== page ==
General Electric will merge its oil and gas business with Baker Hughes to create the second-largest oilfield services company in the world, behind Schlumberger. To be known as Baker Hughes, A GE Company, the new US$32 billion company will combine GEs equipment expertise with Baker Hughes speciality in drilling and fracking, as the industry responds to the prolonged slump in crude oil prices.

Italys ENi has signed four agreements with Bahrain to move into onshore and offshore upstream activities in Bahrain. The agreements were signed by Bahrain Petroleum Company (Bapco) and Tatweer Petroleum, representing a preliminary step in evaluating selected E&P assets in Bahrain that may eventually led to asset stakes for Eni if viable.

Malaysias Petronas is stoking some interest in the battered offshore contracting industry by requesting submissions for its K5 sour gas project off Sarawak in Malaysia. If the project, with its 4 tcf of recoverable gas, moves ahead, it will require a large production facility, and the possibility of Petronas moving ahead with the project has whet the appetite for a industry currently starved of projects.

In a bid to spur Chinas oil exports given that the country is now swamped with an oversupply of oil products the export tax rebate for gasoline, diesel and jet fuel has been raised to 17% effective November 1. The rebate, which eliminates double taxation for exported goods, comes as China is swamped by an oversupply of oil products, owing to vast expansions of refining capacity by the state players and a flood of products coming from independent teapot refiners after crude imports were deregulated last year. Unable to the consumed domestically, the products must now head out, contributing to the continued glut in Asia.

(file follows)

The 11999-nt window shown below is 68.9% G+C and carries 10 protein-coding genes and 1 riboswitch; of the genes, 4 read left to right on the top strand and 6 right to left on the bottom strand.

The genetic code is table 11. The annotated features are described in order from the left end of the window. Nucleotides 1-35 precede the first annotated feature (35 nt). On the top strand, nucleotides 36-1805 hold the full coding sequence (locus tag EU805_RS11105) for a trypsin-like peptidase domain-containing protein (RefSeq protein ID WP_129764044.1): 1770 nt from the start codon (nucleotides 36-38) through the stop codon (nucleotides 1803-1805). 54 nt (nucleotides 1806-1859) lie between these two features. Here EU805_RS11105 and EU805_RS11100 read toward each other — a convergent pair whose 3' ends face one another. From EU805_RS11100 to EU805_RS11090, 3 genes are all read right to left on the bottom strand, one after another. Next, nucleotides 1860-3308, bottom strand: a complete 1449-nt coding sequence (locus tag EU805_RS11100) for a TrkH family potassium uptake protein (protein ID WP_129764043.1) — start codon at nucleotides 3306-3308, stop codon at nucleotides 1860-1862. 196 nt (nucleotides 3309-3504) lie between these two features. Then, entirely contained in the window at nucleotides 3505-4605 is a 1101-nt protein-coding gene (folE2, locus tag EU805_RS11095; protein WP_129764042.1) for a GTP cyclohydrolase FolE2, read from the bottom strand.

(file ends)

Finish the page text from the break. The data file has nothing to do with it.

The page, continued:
ExxonMobils acquisition of InterOil central to its plans to exploit the vast natural gas potential of Papua New Guinea has hit a snag. An objection by InterOils founder filed in Canada has moved to the appeals court, which overturns approval of the US$2.5 billion sale, potentially derailing the deal. The Canadian approval is the sole remaining hurdle to the completion of the deal, and now ExxonMobil must move to appease InterOil founder Phil Mulacek to salvage its plans.

Tokyo Gas, the largest city gas supplier in Japan, has signed an MoU with Malaysias Petronas that will see the two companies co-operating over existing and future natural gas and LNG projects in Southeast Asia. Tokyo Gas has worked with Petronas LNG for over 33 years, buying LNG from three Petronas projects, and the agreement will deepen the ties as Tokyo Gas seeks to secure more supply to feed Japans appetite for natural gas.